One Important Thing You May Have Missed Out When Analysing REITs

When looking at real estate investment trusts (REITs), many investors are usually fixated on their financial figures like the growth in their distributions per unit (DPU), distribution yields, gearing ratios and the price-to-book (PB) ratio. However, many may fail to see that there’s another important aspect of a REIT to look out for: The amount of fees paid out to the manager of a REIT. Exorbitant management fees may mean that the management team is only keen on fattening its own pockets at the expense of the REIT’s unitholders.

Every REIT needs a manager to manage it successfully. The manager of a REIT, like the Chief Executive Officer of a company, is in-charge of its capital management, portfolio management, and growth. For the services rendered, the manager is paid management fees, which come in two forms: Base fees and performance fees.

Fees, fees, and more fees

In Singapore, REIT managers are paid a base fee of 0.1% to 0.5% of the deposited property of a REIT (the actual percentages would differ for each REIT). The term ‘deposited property’, according to the Monetary Authority of Singapore’s Code on Collective Investment Schemes, simply refers to the value of a REIT’s total assets based on their latest valuation. Using CapitaMall Trust (SGX: C38U) as a real-life example, the annual base fee for the REIT’s manager is 0.25% of the deposited property for each financial year.

As for the performance fees, different REITs have different structures but most managers are paid annual performance fees of between 3% and 5% of their REIT’s net property income (NPI) in the relevant financial year. One of the latest REITs on the block, SPH REIT (SGX: SK6U), pays its manager 5% of its NPI per year.

As for CapitaMall Trust, the REIT manager is paid 2.85% of gross revenue per year as performance fees. On the other hand, the manager at Cambridge Industrial Trust (SGX: J91U) is paid using a two-tier arrangement based on the extent of outperformance between the total return of the REIT and a benchmark index. More information can be found here.

Another variation to how performance fees are paid can be seen in Ascendas REIT (SGX: A17U). The manager is paid annual performance fees of 0.1% of the deposited property if the year-on-year DPU growth is at least 2.5% but less than 5%. If the REIT’s DPU growth exceeds 5%, the REIT’s manager gets paid annual performance fees of 0.2% of the deposited property.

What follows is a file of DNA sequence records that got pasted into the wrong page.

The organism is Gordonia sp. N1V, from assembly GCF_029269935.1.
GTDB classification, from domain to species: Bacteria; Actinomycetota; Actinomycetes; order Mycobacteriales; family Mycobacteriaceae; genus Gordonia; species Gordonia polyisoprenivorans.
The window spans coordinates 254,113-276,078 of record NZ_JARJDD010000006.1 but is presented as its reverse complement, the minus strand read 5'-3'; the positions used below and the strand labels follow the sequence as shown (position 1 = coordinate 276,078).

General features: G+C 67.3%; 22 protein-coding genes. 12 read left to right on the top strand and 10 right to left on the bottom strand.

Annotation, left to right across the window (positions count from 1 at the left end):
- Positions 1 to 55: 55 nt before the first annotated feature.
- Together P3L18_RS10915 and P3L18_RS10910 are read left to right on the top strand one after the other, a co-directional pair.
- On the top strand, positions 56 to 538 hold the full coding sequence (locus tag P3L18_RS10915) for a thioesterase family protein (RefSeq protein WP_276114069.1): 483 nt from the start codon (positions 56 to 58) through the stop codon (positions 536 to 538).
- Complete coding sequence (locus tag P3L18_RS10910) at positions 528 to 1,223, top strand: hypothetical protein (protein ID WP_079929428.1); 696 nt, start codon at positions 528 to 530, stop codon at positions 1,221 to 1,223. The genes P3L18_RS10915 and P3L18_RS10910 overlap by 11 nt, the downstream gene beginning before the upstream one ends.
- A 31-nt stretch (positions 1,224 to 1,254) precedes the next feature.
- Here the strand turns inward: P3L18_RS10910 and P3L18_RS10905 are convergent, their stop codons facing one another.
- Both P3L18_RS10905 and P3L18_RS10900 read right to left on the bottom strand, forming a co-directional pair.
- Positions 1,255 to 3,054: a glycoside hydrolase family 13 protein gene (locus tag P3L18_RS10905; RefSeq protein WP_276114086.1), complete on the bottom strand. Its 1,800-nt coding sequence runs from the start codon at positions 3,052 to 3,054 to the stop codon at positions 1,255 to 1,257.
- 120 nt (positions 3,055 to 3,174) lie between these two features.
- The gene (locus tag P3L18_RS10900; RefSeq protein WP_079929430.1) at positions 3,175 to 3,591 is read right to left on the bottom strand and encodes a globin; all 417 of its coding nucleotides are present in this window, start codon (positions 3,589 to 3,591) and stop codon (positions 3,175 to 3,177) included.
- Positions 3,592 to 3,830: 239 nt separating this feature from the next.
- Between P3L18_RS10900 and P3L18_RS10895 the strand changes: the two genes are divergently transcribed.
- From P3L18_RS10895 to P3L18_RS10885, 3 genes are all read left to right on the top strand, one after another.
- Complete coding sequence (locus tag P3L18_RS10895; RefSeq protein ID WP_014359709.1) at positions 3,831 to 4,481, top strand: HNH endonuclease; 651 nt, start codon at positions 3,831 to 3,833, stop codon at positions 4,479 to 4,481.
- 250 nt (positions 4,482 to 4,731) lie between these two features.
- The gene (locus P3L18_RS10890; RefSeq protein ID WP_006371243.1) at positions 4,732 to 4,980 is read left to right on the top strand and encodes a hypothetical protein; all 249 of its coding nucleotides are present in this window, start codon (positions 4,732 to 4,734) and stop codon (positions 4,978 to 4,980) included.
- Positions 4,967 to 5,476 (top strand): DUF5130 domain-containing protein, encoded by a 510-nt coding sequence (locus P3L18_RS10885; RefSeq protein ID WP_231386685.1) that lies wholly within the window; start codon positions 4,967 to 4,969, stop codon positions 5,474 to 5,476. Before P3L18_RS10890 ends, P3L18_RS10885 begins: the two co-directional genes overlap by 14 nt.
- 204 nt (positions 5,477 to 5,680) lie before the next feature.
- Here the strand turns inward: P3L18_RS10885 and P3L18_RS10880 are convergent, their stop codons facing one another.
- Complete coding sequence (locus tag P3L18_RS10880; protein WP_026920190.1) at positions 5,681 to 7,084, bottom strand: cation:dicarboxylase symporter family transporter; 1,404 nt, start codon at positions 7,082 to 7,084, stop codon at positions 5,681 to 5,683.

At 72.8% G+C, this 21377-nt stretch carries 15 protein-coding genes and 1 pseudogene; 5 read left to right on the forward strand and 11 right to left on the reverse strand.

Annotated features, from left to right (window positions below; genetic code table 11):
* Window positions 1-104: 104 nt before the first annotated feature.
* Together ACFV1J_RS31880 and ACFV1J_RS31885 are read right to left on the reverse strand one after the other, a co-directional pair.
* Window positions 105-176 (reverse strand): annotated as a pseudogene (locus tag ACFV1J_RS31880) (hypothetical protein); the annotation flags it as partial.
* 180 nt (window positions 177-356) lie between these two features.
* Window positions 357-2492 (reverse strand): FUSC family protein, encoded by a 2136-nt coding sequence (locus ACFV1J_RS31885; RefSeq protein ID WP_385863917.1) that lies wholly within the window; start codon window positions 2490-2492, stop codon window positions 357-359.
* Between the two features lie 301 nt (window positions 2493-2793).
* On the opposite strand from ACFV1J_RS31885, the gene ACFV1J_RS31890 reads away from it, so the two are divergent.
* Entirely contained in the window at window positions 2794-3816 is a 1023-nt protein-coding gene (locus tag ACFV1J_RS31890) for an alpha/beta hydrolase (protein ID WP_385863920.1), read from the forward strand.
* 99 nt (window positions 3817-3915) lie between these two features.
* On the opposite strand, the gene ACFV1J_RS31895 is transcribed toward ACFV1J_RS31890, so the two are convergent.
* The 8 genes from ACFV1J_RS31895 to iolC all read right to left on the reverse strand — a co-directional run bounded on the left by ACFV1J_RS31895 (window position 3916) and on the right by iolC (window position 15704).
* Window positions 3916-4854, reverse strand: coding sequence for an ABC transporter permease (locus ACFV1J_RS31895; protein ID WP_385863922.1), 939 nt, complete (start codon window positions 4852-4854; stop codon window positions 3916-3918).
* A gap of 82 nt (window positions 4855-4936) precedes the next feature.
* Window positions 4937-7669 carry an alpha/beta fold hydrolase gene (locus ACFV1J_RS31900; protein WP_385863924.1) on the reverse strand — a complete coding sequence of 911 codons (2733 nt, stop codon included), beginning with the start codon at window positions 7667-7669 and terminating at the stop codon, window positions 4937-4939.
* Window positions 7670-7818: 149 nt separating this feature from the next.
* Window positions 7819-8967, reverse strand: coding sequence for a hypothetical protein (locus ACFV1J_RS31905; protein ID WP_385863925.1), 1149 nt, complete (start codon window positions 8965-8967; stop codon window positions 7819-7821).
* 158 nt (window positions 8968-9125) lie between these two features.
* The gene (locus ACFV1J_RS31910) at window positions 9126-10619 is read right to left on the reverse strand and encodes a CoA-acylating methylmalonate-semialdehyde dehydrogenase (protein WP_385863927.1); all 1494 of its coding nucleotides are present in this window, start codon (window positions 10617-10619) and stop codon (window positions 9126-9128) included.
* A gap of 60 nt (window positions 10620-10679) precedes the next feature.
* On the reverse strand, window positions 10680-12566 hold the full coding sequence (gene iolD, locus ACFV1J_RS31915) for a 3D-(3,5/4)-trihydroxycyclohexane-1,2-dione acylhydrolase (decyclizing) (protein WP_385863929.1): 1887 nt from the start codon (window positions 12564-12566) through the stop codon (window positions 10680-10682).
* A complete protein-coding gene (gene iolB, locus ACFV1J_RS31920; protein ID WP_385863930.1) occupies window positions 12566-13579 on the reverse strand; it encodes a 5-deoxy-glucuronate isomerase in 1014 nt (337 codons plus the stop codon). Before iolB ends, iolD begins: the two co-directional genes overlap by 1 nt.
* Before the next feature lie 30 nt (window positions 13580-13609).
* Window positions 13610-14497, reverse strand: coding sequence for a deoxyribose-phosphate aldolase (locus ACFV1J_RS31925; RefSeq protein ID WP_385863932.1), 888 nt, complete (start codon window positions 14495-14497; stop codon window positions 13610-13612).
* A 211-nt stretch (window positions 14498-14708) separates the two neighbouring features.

What’s important to note about management fees and other types of fees

The structure of the management fees can be found from the initial public offering prospectus of a REIT. The amount of fees that the manager will get, among others, will be clearly spelt out in the document. To know if the management fees are excessive, the fees can be compared with other REITS in the same industry. The management fees of CapitaMall Trust and SPH REIT, for instance, can be compared easily as they are both REITs that specialise in retail properties.

On top of management fees, it is paramount to note that there are also other fees a REIT pays and these include acquisition and divestment fees, property management fees, and trustee’s fees.

Acquisition and divestment fees are paid to the REIT manager whenever the REIT buys or sells an asset. Property management fees are paid to the property manager who is responsible for managing the daily operations of the property. Trustee’s fees are paid to the trustee of a REIT. The trustee ensures the safe custody of the assets of the REIT and oversees the activities of the REIT Manager for compliance with the trust deed.

The Oracle of Omaha, Warren Buffett, once quipped that honesty is a very expensive gift that cannot be expected from cheap people. The valuation of a REIT, such as its distribution yield and its PB ratio, can’t say much about the integrity of the REIT’s management. However, by looking at the management fees of a REIT manager and comparing it with other REITS in the same industry, investors can go one step further and become a more intelligent investor.

Click here now for your FREE subscription to Take Stock Singapore, The Motley Fool’s free investing newsletter. Written by David Kuo, Take Stock Singapore tells you exactly what’s happening in today’s markets, and shows how you can GROW your wealth in the years ahead.  

Like us on Facebook  to keep up-to-date with our latest news and articles. The Motley Fool’s purpose is to help the world invest, better.

The information provided is for general information purposes only and is not intended to be personalised investment or financial advice. Motley Fool Singapore contributor Sudhan P doesn’t own shares in any companies mentioned.